* H1 revenues 1 bln pounds from 1.1 bln in 2013
* Group premiums down 9 percent, margins squeezed
* UK premiums stabilising but no signs of growth
* Shares down 5.5 pct, lead FTSE 100 fallers
(Adds analyst quote, share reaction)
By Simon Jessop
LONDON, July 9 UK car insurer Admiral Group
was hit hard on Wednesday after it said first half
revenues fell, margins were squeezed and there was no firm
evidence of a return to growth in UK car insurance premiums.
Its shares were down 5.6 percent at 0932 GMT, the biggest
fall among the UK's blue-chip FTSE 100, after the
surprise update which accompanied news it planned an inaugural
Group turnover in the six months to June was 1 billion
pounds ($1.70 billion), down from 1.1 billion in the same period
a year earlier, with total premiums down 9 percent, Admiral
"In the UK there are some signs that premiums are no longer
falling but we have yet to see firm evidence of an inflection
point and a return to premium growth," said Chief Executive
Henry Engelhardt in a statement.
While the number of UK cars insured rose to 3.1 million,
turnover in that unit was down to 850 million pounds from 920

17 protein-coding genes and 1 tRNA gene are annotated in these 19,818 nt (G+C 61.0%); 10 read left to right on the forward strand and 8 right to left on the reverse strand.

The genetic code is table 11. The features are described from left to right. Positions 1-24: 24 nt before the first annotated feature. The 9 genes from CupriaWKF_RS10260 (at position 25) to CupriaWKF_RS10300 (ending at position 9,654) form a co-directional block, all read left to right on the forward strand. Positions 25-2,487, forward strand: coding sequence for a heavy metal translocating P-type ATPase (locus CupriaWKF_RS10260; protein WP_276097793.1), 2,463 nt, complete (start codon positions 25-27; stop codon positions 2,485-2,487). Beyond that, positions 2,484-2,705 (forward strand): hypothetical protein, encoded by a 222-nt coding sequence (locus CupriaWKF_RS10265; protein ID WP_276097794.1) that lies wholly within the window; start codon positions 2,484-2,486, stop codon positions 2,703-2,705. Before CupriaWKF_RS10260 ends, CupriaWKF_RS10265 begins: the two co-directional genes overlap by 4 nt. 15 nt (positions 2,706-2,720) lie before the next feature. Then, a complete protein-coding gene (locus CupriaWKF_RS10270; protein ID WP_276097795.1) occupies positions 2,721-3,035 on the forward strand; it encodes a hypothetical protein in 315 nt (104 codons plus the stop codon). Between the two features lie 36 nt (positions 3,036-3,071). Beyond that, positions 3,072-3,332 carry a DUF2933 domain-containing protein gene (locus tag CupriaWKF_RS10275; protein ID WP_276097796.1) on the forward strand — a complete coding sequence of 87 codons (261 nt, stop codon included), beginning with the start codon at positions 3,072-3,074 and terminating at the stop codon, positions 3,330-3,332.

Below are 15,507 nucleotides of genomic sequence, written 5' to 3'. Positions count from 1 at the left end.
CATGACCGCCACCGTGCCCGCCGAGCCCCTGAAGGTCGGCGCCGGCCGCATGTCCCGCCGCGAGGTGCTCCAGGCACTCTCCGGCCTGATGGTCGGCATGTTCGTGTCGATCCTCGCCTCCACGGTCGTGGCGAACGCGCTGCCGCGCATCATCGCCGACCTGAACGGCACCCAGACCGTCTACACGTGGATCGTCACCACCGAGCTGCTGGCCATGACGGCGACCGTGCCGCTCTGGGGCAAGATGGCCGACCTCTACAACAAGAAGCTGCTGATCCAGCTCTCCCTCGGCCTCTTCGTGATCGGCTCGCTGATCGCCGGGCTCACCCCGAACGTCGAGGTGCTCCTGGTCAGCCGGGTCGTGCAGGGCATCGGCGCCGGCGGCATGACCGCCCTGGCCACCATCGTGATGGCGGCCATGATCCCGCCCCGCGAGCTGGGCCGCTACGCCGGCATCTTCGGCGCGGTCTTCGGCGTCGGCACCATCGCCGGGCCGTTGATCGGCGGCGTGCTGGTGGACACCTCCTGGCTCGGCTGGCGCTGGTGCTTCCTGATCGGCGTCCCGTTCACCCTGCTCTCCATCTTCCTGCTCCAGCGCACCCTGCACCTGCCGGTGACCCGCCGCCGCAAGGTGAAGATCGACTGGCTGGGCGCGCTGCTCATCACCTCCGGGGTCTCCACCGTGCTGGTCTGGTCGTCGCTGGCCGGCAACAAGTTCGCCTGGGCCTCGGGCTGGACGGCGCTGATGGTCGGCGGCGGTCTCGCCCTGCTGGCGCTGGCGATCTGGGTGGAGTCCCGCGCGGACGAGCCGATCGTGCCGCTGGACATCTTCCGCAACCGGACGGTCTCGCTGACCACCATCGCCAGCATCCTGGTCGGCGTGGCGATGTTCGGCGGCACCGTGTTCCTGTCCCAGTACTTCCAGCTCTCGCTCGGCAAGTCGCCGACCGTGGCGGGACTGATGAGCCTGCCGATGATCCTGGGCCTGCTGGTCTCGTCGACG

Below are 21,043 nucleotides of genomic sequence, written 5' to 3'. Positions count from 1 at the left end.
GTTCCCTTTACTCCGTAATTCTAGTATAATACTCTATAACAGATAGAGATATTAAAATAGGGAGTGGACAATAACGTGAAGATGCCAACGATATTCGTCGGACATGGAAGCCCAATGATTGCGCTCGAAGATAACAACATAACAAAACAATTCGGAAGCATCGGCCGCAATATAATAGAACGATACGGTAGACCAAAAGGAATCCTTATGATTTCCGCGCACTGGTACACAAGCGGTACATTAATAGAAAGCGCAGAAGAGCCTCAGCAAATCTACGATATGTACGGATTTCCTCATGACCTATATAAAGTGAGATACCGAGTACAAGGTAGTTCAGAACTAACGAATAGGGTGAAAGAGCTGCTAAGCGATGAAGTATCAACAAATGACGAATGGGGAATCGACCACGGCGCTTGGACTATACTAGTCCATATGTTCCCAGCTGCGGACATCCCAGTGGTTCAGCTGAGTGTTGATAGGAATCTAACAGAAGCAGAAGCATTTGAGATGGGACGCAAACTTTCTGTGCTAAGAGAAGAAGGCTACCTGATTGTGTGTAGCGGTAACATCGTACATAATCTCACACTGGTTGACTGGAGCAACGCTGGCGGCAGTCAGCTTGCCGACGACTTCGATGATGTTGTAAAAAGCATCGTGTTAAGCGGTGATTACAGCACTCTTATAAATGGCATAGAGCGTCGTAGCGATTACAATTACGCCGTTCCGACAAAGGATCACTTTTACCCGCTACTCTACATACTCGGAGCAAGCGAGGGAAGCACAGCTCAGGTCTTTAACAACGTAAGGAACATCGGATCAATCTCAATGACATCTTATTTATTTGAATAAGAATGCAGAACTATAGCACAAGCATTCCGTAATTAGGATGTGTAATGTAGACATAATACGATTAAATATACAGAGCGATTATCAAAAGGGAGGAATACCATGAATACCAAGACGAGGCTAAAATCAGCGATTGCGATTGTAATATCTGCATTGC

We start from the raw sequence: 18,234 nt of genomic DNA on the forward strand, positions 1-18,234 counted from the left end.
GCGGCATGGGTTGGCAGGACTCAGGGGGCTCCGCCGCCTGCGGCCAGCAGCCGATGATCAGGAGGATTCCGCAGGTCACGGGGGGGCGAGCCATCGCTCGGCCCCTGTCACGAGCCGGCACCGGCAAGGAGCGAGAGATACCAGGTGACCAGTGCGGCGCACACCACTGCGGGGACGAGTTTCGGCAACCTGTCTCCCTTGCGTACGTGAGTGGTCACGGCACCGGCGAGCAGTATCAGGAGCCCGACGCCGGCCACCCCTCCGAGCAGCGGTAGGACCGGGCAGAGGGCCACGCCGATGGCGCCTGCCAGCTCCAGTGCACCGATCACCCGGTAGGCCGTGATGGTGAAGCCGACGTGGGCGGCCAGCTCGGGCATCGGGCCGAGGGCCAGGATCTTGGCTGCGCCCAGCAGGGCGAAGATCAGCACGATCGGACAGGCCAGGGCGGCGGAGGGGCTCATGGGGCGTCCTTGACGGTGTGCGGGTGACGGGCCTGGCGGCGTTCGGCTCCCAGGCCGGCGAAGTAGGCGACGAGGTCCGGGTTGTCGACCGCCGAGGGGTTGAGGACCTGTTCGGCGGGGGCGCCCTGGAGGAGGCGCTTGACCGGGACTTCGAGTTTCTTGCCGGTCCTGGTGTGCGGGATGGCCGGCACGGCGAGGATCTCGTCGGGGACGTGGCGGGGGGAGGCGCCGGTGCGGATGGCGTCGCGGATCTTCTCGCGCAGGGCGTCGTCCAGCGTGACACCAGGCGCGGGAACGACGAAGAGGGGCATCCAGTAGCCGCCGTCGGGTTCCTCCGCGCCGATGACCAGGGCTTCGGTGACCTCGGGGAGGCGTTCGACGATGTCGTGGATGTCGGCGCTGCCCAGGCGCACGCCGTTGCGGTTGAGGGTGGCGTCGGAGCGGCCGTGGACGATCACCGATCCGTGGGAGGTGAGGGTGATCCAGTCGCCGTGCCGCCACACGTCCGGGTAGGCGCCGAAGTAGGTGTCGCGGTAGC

million pounds, it added.
That did not change its outlook for the business in 2014,
although the company reiterated that margin expectations for
business earned this year would be lower than in recent years,
largely in response to the decline in premiums.
"Much of the impact of the reduced margin will be reflected
in earnings of subsequent years," Engelhardt said.
Admiral plans to launch its first ever bond offering, of up
to 200 million pounds, to diversify its capital base and help it
prepare to meet new regulations.
Berenberg analyst Peter Eliot repeated his "sell" advice.
While Admiral flagged growth in its international
operations, with the number of vehicles insured rising to
600,000 from 500,000, turnover remained flat and Eliot said
there was no sign of an improvement in underwriting "from what
have been heavily loss-making businesses".
Admiral's full first-half results will be released on Aug.
($1 = 0.5877 British Pounds)
(Reporting by Simon Jessop; editing by Steve Slater and Elaine